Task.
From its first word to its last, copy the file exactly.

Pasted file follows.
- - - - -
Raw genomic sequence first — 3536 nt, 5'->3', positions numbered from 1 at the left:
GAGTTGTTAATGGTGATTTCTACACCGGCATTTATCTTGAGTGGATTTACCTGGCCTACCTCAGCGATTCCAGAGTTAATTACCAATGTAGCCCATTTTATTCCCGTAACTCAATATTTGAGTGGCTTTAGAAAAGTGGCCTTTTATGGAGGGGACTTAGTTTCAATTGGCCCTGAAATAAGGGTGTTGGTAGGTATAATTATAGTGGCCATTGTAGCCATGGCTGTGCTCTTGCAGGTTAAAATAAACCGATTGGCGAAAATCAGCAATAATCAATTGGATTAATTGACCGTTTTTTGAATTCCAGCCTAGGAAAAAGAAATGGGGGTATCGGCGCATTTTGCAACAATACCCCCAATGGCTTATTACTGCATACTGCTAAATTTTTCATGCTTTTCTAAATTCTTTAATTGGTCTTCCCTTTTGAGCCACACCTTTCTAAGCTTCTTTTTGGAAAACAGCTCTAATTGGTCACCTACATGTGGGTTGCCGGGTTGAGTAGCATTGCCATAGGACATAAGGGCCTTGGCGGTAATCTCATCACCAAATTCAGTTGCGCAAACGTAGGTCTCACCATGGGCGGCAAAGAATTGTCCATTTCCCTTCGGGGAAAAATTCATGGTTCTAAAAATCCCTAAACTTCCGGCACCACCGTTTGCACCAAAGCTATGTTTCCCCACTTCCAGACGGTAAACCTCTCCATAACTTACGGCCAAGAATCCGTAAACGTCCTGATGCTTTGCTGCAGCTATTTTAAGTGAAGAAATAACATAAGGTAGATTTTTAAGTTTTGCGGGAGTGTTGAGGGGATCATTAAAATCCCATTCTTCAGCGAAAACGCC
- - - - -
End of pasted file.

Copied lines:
Raw genomic sequence first — 3536 nt, 5'->3', positions numbered from 1 at the left:
GAGTTGTTAATGGTGATTTCTACACCGGCATTTATCTTGAGTGGATTTACCTGGCCTACCTCAGCGATTCCAGAGTTAATTACCAATGTAGCCCATTTTATTCCCGTAACTCAATATTTGAGTGGCTTTAGAAAAGTGGCCTTTTATGGAGGGGACTTAGTTTCAATTGGCCCTGAAATAAGGGTGTTGGTAGGTATAATTATAGTGGCCATTGTAGCCATGGCTGTGCTCTTGCAGGTTAAAATAAACCGATTGGCGAAAATCAGCAATAATCAATTGGATTAATTGACCGTTTTTTGAATTCCAGCCTAGGAAAAAGAAATGGGGGTATCGGCGCATTTTGCAACAATACCCCCAATGGCTTATTACTGCATACTGCTAAATTTTTCATGCTTTTCTAAATTCTTTAATTGGTCTTCCCTTTTGAGCCACACCTTTCTAAGCTTCTTTTTGGAAAACAGCTCTAATTGGTCACCTACATGTGGGTTGCCGGGTTGAGTAGCATTGCCATAGGACATAAGGGCCTTGGCGGTAATCTCATCACCAAATTCAGTTGCGCAAACGTAGGTCTCACCATGGGCGGCAAAGAATTGTCCATTTCCCTTCGGGGAAAAATTCATGGTTCTAAAAATCCCTAAACTTCCGGCACCACCGTTTGCACCAAAGCTATGTTTCCCCACTTCCAGACGGTAAACCTCTCCATAACTTACGGCCAAGAATCCGTAAACGTCCTGATGCTTTGCTGCAGCTATTTTAAGTGAAGAAATAACATAAGGTAGATTTTTAAGTTTTGCGGGAGTGTTGAGGGGATCATTAAAATCCCATTCTTCAGCGAAAACGCC